GameDev Protips: How To Reach The Finish Line And Ship Your Indie Game

Scaling. When creating a game, you’ll need to know how to scale your efforts. This could be your time, your money, your resources, anything. A lot of game-making is the exact opposite of fun and you do not want to burn out too much. Itemize a list of things that will make your game complete (menus, tutorials, transitions, etc) in an excel document. Then, map out the detailed steps that you’ll need to complete each one. Try to cross off at least one step a day. The key is being as proactive and organized as possible.

Deadlines. Center and structure your deadlines around actual events. There is nothing better than creating a real incentive to keep you motivated and engaged. If there are game development conventions in your city, use them to your advantage. Perhaps you want to release a teaser the same day as a big convention? Great, this means you will work even harder to get this teaser polished by the big day. Why? Because the day is not an arbitrary day. It’s a real event that will allow you to impress and network with a bunch of other individuals like yourself. Push yourself by shooting for tangible deadlines.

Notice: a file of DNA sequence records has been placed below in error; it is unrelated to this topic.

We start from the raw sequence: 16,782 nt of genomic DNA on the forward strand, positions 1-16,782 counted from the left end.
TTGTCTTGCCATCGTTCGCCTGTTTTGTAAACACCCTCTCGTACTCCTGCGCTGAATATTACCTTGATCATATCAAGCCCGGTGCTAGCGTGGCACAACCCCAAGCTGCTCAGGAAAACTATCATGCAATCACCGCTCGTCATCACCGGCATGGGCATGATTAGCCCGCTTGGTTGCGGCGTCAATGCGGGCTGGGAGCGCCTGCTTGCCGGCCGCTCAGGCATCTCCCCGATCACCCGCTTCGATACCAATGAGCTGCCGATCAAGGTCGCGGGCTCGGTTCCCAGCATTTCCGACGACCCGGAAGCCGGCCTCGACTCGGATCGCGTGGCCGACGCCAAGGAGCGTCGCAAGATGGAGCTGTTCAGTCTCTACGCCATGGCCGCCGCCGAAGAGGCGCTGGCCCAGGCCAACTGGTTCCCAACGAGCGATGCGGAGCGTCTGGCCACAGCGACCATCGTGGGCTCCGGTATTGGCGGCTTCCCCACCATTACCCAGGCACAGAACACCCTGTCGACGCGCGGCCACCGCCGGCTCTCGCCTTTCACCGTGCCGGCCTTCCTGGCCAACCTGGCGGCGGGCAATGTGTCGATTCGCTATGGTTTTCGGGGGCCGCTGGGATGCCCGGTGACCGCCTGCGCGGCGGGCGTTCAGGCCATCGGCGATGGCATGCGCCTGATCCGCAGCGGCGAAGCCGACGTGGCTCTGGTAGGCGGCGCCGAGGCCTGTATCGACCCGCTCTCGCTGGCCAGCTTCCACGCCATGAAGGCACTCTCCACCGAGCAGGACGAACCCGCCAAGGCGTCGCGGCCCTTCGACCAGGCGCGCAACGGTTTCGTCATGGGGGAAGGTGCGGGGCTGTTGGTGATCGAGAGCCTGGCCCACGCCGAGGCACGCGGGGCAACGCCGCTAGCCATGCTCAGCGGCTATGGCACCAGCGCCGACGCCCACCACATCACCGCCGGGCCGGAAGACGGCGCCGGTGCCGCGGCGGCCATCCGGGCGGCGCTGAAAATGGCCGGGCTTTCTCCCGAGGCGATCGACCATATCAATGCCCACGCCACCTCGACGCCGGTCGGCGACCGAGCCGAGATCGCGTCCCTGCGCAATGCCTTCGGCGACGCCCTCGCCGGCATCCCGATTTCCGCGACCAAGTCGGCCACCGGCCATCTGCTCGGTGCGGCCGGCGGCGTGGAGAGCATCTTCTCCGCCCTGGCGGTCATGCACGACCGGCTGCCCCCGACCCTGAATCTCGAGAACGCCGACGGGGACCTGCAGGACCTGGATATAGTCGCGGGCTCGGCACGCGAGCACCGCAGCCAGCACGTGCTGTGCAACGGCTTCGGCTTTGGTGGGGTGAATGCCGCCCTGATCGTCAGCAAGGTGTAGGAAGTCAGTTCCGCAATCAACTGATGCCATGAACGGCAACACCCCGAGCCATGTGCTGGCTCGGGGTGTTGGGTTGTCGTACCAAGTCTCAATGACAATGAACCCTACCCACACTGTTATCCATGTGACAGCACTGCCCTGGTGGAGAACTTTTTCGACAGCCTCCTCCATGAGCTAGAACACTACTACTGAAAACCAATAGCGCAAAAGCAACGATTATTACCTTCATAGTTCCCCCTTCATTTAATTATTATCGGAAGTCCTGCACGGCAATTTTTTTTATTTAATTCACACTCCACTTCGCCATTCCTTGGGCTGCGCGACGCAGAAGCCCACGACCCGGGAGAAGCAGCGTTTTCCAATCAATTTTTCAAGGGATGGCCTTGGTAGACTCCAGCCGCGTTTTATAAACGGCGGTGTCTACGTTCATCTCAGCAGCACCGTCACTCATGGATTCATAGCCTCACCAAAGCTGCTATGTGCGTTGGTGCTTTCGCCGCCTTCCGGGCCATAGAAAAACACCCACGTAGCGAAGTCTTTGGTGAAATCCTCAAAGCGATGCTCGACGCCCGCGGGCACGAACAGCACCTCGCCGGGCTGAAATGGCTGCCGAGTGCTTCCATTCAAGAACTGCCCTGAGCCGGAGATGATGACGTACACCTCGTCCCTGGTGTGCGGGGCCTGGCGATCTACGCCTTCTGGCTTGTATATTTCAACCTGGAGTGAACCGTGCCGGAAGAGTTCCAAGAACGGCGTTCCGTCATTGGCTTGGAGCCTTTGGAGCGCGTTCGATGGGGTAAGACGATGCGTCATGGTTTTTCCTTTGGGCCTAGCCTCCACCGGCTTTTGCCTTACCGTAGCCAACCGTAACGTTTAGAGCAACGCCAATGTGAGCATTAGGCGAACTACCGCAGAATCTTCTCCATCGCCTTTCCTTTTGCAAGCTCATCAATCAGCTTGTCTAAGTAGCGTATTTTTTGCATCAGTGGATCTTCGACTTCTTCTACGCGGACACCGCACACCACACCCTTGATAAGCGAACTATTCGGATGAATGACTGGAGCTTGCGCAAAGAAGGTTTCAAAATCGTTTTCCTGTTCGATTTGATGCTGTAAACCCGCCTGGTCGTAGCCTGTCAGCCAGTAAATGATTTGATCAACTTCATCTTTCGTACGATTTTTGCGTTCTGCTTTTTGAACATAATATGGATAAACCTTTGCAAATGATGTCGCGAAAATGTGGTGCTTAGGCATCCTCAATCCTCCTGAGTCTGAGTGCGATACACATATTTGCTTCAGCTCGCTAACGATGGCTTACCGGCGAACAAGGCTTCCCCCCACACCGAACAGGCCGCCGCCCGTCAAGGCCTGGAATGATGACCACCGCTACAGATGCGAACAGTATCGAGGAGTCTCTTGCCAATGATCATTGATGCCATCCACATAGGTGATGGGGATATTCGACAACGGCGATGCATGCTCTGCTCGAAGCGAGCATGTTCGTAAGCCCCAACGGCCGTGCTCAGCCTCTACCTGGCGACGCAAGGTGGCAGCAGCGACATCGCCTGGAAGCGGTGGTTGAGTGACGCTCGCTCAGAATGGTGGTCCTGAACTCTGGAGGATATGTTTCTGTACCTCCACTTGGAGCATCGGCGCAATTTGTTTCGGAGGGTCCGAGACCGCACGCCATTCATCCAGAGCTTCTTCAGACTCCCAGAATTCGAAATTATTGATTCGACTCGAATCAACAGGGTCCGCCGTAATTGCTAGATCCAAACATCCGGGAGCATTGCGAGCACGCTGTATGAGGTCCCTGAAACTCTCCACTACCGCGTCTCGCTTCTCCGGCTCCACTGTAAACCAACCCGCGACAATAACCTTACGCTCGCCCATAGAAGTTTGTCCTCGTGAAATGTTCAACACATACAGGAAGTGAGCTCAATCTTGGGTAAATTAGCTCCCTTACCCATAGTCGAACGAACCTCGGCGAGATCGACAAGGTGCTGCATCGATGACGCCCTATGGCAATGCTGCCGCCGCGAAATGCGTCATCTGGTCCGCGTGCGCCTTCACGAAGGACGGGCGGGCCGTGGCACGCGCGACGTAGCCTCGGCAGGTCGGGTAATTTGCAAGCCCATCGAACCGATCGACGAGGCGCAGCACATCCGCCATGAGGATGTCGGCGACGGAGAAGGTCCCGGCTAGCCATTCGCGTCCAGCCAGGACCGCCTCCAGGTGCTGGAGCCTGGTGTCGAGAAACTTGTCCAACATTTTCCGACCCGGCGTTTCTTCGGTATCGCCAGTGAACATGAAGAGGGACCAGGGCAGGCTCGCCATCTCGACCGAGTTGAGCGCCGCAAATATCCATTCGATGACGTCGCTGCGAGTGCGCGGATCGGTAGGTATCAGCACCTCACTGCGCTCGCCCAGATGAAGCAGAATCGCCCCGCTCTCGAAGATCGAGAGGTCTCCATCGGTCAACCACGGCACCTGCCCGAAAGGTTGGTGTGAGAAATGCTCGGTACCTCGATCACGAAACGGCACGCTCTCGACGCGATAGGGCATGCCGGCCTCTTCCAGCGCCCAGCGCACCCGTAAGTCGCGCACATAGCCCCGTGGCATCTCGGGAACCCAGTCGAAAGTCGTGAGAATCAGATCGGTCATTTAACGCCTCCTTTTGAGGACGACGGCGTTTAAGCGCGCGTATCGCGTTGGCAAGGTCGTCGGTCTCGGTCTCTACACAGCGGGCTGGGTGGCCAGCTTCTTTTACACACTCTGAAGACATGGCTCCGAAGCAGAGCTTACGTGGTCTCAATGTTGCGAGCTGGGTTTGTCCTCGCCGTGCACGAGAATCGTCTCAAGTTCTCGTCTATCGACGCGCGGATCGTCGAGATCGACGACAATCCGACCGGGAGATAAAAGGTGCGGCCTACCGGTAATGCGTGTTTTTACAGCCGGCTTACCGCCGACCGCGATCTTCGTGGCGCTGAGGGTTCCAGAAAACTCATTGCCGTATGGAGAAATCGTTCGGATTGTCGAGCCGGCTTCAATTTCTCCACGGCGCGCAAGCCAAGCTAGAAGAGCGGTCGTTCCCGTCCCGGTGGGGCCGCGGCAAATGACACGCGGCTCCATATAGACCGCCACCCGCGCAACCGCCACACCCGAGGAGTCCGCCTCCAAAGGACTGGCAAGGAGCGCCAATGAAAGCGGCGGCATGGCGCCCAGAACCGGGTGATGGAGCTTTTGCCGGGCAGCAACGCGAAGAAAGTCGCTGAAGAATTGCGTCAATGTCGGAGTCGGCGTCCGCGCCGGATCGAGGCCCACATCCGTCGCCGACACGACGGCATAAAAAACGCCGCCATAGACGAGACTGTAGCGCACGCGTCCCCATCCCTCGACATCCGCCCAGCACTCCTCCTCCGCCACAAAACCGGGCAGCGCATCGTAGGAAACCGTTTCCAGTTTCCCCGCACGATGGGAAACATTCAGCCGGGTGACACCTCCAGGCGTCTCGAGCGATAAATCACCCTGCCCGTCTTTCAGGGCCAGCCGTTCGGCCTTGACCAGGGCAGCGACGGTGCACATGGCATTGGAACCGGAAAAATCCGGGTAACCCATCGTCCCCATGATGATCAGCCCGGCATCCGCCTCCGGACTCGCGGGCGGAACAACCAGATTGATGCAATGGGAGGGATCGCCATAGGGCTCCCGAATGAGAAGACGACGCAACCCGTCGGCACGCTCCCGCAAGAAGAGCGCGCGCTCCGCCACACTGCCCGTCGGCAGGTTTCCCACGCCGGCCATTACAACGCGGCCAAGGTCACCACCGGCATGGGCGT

Move forward. As a designer, we oftentimes get stuck on things that we cannot figure out. The trick is not getting stuck on something for too long. If this happens to you, start working on the other parts of the game that you know need some work. Do you have a great super villain that needs fleshing out more? Are all your intended game elements functioning properly? Don’t get stuck if one thing doesn’t go your way. Always find a way to move forward.

Important Takeaways: Remember to get organized, and stay organized. It’s easy to fall off the wagon, so check yourself often. Use excel, Trello, or even a physical notebook — but use SOMETHING and create a system for organization. Set deadlines for yourself and base them on real-world events. Keep yourself motivated. Always find a way to move forward. If a week goes by and you haven’t made any progress at all on your indie game, you’ll probably repeat the habit. Don’t let that happen to you.